Dana and many others have noted that, despite claims by pro-lifers that they influenced the Democratic Party Platform Committee to include nods to their "abortion reduction" strategy, the platform has a strong pro-choice plank.

The pro-life contingent that has been pressing the Democratic Party to embrace "abortion reduction" now includes not just life-long Democrats but Republican Catholics and evangelicals who want to shift their focus away from overturning Roe v. Wade and toward, as they frame it, making abortion less frequent. In a conference call with reporters on Tuesday, a group including the Rev. Jim Wallis of the evangelical group Sojourners, the Rev. Tony Campolo of the Party's platform committee, former Reagan administration official Doug Kmiec, and the Rev. Joel Hunter, who has described himself as "to the right of Attila the Hun," all lauded the new (or rather, not so new) platform language.

While they are unhappy that the platform still lacks language recognizing the "conscience" of pro-life Democrats, and would rather see the phrase "reduce the number of abortions" in the sentence, "We also recognize that such health care and education help reduce the number of unintended pregnancies and thereby also reduce the need for abortions," they are lauding the Democratic platform and lambasting Republicans for failing to show that they care about life outside the womb. Electorally, that's not such a bad thing.

On the other hand, while the "abortion reduction" contingent and the pro-choice movement indeed can make some common cause on policy, aspects of the abortion reduction movement are at odds with the underlying principles of the pro-choice movement: full economic and social equality for women. The abortion reduction movement takes a basic feminist goal -- improving the economic lives of women -- and uses it not to make women fully equal in the economic world, but instead to make them mothers.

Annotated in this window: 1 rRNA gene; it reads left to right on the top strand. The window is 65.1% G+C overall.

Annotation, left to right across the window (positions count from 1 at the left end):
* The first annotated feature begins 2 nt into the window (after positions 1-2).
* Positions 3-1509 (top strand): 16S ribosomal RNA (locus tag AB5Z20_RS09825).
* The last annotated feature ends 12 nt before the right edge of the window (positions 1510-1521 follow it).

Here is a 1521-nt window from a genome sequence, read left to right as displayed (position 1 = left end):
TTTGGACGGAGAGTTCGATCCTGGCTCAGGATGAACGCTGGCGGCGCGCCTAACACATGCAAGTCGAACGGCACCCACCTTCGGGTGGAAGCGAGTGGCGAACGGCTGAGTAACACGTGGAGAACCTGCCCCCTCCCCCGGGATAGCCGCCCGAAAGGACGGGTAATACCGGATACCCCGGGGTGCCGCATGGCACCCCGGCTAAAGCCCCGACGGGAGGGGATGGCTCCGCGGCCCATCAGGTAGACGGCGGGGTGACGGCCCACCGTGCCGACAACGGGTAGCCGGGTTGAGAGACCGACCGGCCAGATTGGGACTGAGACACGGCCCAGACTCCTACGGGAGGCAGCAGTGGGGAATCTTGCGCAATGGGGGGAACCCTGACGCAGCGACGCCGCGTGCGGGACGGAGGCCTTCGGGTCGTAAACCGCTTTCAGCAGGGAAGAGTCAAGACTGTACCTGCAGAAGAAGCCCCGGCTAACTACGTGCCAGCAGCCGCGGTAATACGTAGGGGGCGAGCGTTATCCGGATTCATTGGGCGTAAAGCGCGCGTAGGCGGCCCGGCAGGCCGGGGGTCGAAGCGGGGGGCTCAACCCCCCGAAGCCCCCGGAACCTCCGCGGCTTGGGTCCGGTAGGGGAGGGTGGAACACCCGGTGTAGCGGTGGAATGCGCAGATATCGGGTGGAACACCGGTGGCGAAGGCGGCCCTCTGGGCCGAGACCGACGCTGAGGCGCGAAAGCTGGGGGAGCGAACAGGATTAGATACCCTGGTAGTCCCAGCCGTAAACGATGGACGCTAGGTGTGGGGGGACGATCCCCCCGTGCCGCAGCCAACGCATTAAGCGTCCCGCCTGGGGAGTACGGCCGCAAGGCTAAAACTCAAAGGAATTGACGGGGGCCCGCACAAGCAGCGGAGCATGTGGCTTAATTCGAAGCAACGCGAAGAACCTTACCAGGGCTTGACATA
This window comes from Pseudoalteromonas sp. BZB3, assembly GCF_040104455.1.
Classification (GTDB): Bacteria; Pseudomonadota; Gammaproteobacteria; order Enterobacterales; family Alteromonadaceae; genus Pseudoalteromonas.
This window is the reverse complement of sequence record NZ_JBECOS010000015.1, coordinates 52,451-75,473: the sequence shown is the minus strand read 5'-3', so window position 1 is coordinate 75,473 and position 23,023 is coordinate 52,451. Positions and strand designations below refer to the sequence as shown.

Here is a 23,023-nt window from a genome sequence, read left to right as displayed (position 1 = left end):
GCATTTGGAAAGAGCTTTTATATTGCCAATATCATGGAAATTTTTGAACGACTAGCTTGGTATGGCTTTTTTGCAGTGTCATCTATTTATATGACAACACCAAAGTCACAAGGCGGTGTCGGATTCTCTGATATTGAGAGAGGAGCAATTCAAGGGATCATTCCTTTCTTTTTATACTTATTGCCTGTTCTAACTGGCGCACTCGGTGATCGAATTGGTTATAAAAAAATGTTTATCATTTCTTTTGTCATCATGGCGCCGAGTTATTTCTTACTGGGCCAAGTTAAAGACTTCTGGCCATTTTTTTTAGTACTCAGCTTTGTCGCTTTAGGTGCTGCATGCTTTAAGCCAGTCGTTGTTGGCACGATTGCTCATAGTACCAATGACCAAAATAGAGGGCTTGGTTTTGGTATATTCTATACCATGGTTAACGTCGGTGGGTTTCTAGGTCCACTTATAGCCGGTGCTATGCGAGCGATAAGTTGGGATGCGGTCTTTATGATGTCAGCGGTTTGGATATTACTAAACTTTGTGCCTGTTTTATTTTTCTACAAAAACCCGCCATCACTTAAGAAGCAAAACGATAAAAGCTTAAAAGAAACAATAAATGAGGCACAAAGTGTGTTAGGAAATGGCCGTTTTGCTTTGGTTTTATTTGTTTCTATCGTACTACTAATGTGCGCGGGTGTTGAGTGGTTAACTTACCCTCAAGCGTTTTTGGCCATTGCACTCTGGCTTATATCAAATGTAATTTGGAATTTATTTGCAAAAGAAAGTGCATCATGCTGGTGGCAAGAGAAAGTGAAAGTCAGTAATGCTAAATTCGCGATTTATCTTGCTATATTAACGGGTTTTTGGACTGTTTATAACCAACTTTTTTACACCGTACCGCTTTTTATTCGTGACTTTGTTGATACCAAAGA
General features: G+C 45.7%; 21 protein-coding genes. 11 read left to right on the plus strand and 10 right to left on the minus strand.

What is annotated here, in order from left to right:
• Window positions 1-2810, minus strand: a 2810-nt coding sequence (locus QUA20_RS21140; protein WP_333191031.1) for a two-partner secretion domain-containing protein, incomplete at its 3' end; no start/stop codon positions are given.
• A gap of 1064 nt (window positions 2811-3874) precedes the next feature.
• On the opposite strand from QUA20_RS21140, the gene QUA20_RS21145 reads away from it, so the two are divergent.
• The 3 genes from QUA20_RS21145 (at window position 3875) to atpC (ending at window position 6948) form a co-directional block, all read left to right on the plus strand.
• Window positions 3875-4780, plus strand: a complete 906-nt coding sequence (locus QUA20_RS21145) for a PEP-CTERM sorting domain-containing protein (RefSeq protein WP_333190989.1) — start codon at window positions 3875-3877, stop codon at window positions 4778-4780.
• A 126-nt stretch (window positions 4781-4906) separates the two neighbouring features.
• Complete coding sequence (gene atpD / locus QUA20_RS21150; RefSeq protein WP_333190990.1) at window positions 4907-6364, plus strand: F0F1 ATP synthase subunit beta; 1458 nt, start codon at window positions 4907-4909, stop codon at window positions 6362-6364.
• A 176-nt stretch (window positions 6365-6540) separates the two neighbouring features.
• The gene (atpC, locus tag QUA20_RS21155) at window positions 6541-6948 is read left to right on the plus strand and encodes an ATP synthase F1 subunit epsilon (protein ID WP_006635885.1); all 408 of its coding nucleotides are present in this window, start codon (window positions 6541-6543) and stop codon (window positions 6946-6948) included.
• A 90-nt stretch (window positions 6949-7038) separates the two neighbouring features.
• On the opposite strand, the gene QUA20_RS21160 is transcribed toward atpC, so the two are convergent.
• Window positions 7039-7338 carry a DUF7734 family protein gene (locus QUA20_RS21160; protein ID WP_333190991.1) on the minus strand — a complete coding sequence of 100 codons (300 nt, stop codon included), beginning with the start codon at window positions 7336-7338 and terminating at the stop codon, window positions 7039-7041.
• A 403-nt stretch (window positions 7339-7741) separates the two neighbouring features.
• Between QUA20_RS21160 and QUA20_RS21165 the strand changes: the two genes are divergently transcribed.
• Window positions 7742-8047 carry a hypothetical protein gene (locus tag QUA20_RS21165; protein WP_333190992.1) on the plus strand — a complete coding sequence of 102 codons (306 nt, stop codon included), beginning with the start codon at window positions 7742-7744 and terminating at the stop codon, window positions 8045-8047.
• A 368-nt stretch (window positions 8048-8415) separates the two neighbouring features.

They are attempting to own policies the feminist movement and the Democratic Party have long advocated, such as increasing the minimum wage, providing affordable health care, day care, and family leave, by claiming that implementing them will cause economically struggling women to reconsider abortion when faced with an unintended pregnancy. Their rhetoric values women's ability to make babies over pushing for real economic equality.

When Wallis tells stories like the one he told on Tuesday, it's clear that he values women for their uteruses, not as full participants in economic and political life. He told the story of a woman who approached him at a book signing to tell him how glad she was she didn't have an abortion years ago because now her daughter is going to Harvard. That's wonderful, but what about a woman who could go to Harvard and experience all the attendant glories and achievements because she chose to have an abortion? Of course Wallis loves to tout instead what he calls "the Juno option," as if all sixteen year olds are physically and emotionally equipped to have babies and give them up for adoption, and should be valued as baby-making machines rather than complicated human beings undergoing an experience that Wallis has never and will never have to face.

--Sarah Posner

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